} else {
mean(x[c(CARRS\$sbp1,CARRS\$sbp3)])
}

})
``````

Here's a screenshot of what the data looks like. My guess is the multiple NAs is causing some issue. Is there any way you can guide me in addressing that?

Please do not post screenshots. People on this community are trying to help you, so you can try to help them to help you easily by sharing your dataset in a copy paste friendly format.

If you don't know how to do so, please share `dput(head(CARRS))`. It's better to produce a minimal reproducible example for your problem, which is nicely described in the following post:

Also, just for curiosity, how do you manage to get such detailed error messages in R?

1 Like

Hi bkrishna,

How would you like to manipulate rows with all NAs?

You could use below code to remove the rows with all NAs first
`CARRS=CARRS[rowSums(is.na(CARRS))<ncol(CARRS),,]`

You may also want to change your apply from column apply to row apply and then run the code you posted.

`````` CARRS\$sbp_avg = apply(CARRS,1, function(x){

#x will be a row in the data frame
#Check if third value (sbp3) is NA
if(is.na(x[CARRS\$sbp3])){
mean(x[CARRS\$sbp1:CARRS\$sbp2])
} else {
mean(x[c(CARRS\$sbp1,CARRS\$sbp3)])
}

})

``````
1 Like

Thank you for the feedback, yarnabrina! I've reproduced a minimal reproducible dataset as advised below. I've also included the additional participant ID (pid) column for reference.

``````datapasta::df_paste(head(CARRS, 10)[, c('pid', 'sbp1', 'sbp2', 'sbp3')])

data.frame(
pid = c(20001, 20001, 20001, 20002, 20002, 20002, 20003, 20003, 20003,
20004),
sbp1 = c(91, NA, NA, 119, 123, NA, 103, 105, 116, 105),
sbp2 = c(95, NA, NA, 111, 125, NA, 103, 107, 118, 104),
sbp3 = c(NA, NA, NA, NA, NA, NA, NA, NA, 118, NA)
)
``````

As for the detailed error messages, I have no clue! I just copy-pasted the error message from RStudio.

Hi Risfun,

I plan to omit all NAs from the new sbp_avg variable during analysis. The data is also in a long format since it is for longitudinal analysis - so would changing from a column apply to a row apply affect that?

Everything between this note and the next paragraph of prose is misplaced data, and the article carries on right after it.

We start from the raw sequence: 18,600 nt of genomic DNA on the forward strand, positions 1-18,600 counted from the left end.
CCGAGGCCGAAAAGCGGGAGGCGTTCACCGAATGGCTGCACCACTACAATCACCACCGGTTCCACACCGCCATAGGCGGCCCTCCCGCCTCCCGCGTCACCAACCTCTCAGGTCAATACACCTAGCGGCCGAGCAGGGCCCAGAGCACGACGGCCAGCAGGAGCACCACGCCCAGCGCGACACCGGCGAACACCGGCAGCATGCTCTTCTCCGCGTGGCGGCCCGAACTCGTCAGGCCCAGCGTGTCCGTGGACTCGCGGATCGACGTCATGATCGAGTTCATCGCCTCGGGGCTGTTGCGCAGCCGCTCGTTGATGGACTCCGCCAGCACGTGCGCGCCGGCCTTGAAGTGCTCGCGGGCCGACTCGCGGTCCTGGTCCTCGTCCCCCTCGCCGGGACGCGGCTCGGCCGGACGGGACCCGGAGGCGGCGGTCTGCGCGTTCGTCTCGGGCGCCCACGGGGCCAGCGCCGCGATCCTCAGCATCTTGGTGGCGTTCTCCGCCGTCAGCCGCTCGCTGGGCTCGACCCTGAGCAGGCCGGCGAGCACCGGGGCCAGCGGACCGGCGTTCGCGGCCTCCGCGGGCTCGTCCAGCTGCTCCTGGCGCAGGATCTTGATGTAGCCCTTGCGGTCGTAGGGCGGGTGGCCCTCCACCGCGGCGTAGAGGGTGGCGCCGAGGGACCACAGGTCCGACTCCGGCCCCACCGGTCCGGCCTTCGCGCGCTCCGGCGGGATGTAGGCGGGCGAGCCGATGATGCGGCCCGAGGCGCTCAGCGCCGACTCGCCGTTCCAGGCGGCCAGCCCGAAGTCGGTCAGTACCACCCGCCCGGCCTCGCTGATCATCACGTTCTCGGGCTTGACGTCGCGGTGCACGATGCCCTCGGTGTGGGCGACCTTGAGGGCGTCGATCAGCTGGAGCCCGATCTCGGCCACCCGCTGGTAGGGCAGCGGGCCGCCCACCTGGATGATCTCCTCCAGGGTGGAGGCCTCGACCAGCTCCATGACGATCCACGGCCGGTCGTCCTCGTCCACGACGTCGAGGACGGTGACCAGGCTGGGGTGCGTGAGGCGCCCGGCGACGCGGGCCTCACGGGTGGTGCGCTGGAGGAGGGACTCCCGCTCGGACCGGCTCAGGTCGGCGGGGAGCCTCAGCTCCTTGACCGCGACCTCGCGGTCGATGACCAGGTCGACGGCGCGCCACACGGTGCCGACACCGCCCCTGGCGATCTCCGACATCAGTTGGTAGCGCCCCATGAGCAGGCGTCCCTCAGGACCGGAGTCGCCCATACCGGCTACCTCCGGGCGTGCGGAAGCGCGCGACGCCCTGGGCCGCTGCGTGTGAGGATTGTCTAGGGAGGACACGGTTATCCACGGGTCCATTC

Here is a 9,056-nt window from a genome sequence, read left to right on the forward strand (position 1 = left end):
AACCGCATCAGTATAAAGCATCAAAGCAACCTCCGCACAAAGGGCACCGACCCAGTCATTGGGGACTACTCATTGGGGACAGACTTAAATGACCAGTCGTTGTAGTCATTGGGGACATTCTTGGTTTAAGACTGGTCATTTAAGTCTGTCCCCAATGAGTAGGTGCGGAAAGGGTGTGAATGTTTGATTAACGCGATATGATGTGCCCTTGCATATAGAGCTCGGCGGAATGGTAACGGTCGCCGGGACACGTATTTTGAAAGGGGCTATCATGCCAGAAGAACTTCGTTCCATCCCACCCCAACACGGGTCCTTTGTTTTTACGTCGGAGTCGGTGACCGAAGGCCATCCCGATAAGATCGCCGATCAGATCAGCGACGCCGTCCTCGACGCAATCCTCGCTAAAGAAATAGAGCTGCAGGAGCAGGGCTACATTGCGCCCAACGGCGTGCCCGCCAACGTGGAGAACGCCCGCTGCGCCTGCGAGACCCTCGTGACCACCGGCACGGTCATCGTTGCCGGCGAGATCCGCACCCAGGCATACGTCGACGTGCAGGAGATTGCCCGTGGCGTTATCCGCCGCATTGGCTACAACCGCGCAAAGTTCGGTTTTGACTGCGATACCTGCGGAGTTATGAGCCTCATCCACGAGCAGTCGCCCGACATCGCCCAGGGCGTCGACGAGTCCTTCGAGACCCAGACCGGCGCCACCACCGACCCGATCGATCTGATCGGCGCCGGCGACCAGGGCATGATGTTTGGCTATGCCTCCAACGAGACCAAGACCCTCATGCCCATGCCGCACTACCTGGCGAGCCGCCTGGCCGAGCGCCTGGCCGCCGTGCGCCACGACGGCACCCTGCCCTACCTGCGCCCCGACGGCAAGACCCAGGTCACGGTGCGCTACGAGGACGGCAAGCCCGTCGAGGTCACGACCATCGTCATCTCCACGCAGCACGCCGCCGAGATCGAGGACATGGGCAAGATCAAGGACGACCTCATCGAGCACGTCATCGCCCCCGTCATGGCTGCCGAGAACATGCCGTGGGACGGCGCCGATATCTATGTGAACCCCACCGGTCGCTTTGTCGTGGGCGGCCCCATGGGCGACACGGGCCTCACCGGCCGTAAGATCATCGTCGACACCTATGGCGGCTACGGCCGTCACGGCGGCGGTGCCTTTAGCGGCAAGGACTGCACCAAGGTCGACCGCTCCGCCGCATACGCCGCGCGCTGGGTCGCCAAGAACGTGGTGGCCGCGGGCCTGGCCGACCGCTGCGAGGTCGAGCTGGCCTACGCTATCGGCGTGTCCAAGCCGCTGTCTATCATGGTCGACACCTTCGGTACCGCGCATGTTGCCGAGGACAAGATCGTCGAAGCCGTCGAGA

It won't affect that. Add an omit function at very last, now the code should work.

``````
datapasta::df_paste(head(CARRS, 10)[, c('pid', 'sbp1', 'sbp2', 'sbp3')])

CARRS=data.frame(
pid = c(20001, 20001, 20001, 20002, 20002, 20002, 20003, 20003, 20003,
20004),
sbp1 = c(91, NA, NA, 119, 123, NA, 103, 105, 116, 105),
sbp2 = c(95, NA, NA, 111, 125, NA, 103, 107, 118, 104),
sbp3 = c(NA, NA, NA, NA, NA, NA, NA, NA, 118, NA)
)

CARRS\$sbp_avg = apply(CARRS,1, function(x){
#x will be a row in the data frame
#Check if third value (sbp3) is NA
if(is.na(x[4])){
mean(x[2:3])
} else {
mean(x[c(3,4)])
}
})

# omit rows having NAs in sbp_avg
CARRS=CARRS[-which(is.na(CARRS[4])),]
``````
1 Like

Other way of writing what @Risfun suggested:

``````CARRS = CARRS[!is.na(CARRS\$sbp_avg),]
``````

This would be a `tidyverse` based solution that I personally find more human readable.

``````library(tidyverse)

CARRS <- data.frame(
pid = c(20001, 20001, 20001, 20002, 20002, 20002, 20003, 20003, 20003,
20004),
sbp1 = c(91, NA, NA, 119, 123, NA, 103, 105, 116, 105),
sbp2 = c(95, NA, NA, 111, 125, NA, 103, 107, 118, 104),
sbp3 = c(NA, NA, NA, NA, NA, NA, NA, NA, 118, NA)
)

CARRS %>%
rowwise() %>%
mutate(sbp_avg = if_else(is.na(sbp3), mean(c(sbp1, sbp2)), mean(c(sbp1, sbp3)))) %>%
drop_na(sbp_avg) %>%
ungroup()
#> # A tibble: 7 x 5
#>     pid  sbp1  sbp2  sbp3 sbp_avg
#>   <dbl> <dbl> <dbl> <dbl>   <dbl>
#> 1 20001    91    95    NA     93
#> 2 20002   119   111    NA    115
#> 3 20002   123   125    NA    124
#> 4 20003   103   103    NA    103
#> 5 20003   105   107    NA    106
#> 6 20003   116   118   118    117
#> 7 20004   105   104    NA    104.
``````

Created on 2019-07-29 by the reprex package (v0.3.0.9000)

1 Like

Hi @andresrcs,

This worked! Only question though is that the output shows up as a logical object and not as numeric. Any idea why this may be the case?

At least with your sample data the result is numeric (double), not logical, so to help you with this you would have to provide a minimal REPRoducible EXample (reprex). A reprex makes it much easier for others to understand your issue and figure out how to help.

If you've never heard of a reprex before, you might want to start by reading this FAQ: